Mining tax bungle: the blame game over poor policy
The 2010 mining tax debacle must still really hurt. Kevin Rudd was talking about it during his leadership challenge. His version of events is that Wayne Swan promoted the idea and then bungled the implementation, ultimately leaving Rudd out of a job. Not so says Swan.
Either way it is clear that both Rudd and Swan have different recollections of the mining tax debacle and, as reported in The Australian, there is bad blood between them.
Robust debate between politicians on matters of public policy shouldn't be that newsworthy. But it seems the mining industry have the same recollection as does Rudd and Swan won't let it go.
In an essay published in The Monthly and a Press Club speech Swan has accused the mining industry - or one per cent of the industry - of rent-seeking. He has even named some of the 'rent-seekers'. Now while we might commend the man for not taking a backward step, the Treasurer of Australia should not get into public slanging matches over 'who said what to whom when' issues.
Labelling someone a rent-seeker is the economists' ultimate insult. Those who lobby government for special privilege to gain unearned income are the lowest of the low. Miners simply don't fall into that category. Quite the opposite.
Swan complains about individuals who oppose government policy. In particular, those who oppose his policies to introduce new forms of taxation. He invites us to believe that individuals who don't want to pay even more tax than they currently do are rent-seekers, i.e. trying to get a free ride.
Swan complains about individuals who conflate their own interest and the national interest. Yet poor economic policy can never be in the national interest. Sure making the tax system more efficient might be in the national interest, but that isn't what the mining tax was all about.
The mining tax that was proposed in 2010 was a poorly designed, poorly implemented policy. For all of Wayne Swan's protestations the historical record supports the view the tax was bungled from beginning to end.
The biggest mistake the Government made was not understanding how the tax would work. A 'small' detail like that could have been overcome if the Government had consulted with industry before announcing the tax and before including forecast revenue from the tax in the budget.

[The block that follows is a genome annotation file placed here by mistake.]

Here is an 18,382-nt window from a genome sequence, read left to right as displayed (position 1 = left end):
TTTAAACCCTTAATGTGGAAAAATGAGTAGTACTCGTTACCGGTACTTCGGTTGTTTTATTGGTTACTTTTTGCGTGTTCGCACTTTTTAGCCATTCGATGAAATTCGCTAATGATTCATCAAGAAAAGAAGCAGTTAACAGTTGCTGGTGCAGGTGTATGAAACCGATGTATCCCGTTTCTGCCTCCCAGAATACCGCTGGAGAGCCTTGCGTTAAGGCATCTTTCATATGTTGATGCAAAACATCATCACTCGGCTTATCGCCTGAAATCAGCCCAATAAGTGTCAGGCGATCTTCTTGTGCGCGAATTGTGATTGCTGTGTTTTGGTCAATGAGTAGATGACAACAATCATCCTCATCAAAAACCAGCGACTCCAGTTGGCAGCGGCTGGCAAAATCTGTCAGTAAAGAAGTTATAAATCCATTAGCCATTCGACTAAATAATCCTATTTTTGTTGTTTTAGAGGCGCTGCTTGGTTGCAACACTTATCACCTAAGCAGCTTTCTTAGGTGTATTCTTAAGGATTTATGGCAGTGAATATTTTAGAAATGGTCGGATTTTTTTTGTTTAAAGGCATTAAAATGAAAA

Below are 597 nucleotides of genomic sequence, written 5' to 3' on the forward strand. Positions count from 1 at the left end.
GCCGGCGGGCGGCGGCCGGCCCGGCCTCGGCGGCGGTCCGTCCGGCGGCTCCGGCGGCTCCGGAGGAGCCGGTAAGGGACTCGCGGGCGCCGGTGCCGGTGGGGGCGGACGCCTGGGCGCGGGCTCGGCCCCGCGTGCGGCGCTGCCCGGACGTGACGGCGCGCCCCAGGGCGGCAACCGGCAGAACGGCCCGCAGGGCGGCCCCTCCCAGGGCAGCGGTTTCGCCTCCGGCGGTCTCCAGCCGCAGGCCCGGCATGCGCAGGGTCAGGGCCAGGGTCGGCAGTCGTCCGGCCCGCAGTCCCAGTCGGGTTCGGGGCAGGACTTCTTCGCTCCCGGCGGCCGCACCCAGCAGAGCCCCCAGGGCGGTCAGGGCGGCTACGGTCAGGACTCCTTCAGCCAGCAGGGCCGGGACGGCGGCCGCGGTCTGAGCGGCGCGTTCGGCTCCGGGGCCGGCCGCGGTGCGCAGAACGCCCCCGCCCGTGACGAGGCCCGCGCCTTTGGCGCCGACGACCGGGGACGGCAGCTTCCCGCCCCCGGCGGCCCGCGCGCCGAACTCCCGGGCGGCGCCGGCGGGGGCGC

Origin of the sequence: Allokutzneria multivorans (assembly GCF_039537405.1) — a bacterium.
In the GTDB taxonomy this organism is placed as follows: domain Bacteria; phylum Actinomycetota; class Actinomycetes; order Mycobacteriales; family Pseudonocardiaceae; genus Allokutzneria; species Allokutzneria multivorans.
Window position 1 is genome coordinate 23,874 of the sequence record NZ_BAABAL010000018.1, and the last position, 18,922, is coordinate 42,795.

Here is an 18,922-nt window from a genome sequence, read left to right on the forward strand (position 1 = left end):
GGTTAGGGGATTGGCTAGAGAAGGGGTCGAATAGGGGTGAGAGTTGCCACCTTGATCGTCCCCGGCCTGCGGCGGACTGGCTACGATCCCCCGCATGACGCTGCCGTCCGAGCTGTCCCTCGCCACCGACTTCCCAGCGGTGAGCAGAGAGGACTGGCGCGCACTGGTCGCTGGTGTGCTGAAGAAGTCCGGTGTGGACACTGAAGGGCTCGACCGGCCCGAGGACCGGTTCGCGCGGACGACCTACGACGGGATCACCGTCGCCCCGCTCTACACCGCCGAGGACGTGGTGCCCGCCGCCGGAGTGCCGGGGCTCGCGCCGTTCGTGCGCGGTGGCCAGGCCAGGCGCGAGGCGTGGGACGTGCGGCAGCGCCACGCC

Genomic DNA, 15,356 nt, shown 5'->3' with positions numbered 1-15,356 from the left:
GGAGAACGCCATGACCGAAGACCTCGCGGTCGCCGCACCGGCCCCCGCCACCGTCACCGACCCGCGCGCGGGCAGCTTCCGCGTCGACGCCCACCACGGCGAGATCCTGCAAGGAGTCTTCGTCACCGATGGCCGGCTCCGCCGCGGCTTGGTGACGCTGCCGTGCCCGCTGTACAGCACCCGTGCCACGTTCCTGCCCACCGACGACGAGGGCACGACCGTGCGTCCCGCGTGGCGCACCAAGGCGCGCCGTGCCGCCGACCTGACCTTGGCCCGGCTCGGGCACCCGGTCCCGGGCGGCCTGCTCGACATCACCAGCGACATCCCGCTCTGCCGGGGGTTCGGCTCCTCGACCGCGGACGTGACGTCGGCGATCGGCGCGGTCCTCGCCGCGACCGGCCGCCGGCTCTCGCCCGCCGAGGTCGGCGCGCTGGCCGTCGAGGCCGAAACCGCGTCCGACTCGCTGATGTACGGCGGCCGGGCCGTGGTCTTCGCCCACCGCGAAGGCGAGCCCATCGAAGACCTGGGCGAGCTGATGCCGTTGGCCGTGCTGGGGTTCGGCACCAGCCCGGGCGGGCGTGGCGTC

The tax was particularly complex involving the Government having to take virtual ownership of 40 per cent of mining operations that would be financed by a loan from the miner to the Government. The Government would pay the long-term bond rate on the loan, but the miners would have had to have financed that loan at their own cost of capital - well in excess of the long-term bond rate. While Treasury realised this aspect of the tax would be problematic, they didn't understand the full implication of this feature.
If your eyes have glazed over at this point, that is quite alright. What isn't alright is that Treasury didn't understand the significance of this problem until after the tax had been announced. The tax was fatally flawed. To be fair, Swan couldn't have known this - but without consultation how would he ever have found out? He didn't. By all accounts he still doesn't understand why his mining tax failed.
Why didn't Swan have a genuine consultation with the mining industry before the tax was announced? In Freedom of Information documentation released in early 2011, it is clear that Treasury anticipated a consultation process. One document dated February 10, 2010 indicates a 'Long process envisaged' with four dot points 'core features on announcement', 'education and familiarisation', 'consultation on technical issues', and 'commencement July 1, 2012'.
Another document dated February 21, 2010 indicates that a 'Final Design Paper' would be released six months after the policy announcement. The announcement would contain a principles paper to be followed by 'high-level consultation', then the release of a 'consultation paper discussing technical and design issues' including 'stakeholder submissions and ongoing meetings'. Ten months after the announcement Treasury expected an 'Exposure Draft and Implementation Details' to be released 'for consultation'.
Yet none of that happened. If Treasury was expecting a long, involved, and detailed consultation process, why is Swan now telling us that his office never gave such an undertaking? Clearly sometime between February and May the Government changed tack and decided to forego the long consultation process that had been planned. As late as May 2, the Government promised to undertake a consultation; yet on May 11 the tax was included in the Budget Papers as fait accompli. At this point any 'consultation' was simply going through the motions.
The miners weren't told about the change in plan and now it seems neither was the Prime Minister. Unsurprisingly Wayne Swan has had to go on the attack.
This article originally appeared on The Drum on 6/3/12 and can be accessed at http://www.abc.net.au/unleashed/3871282.html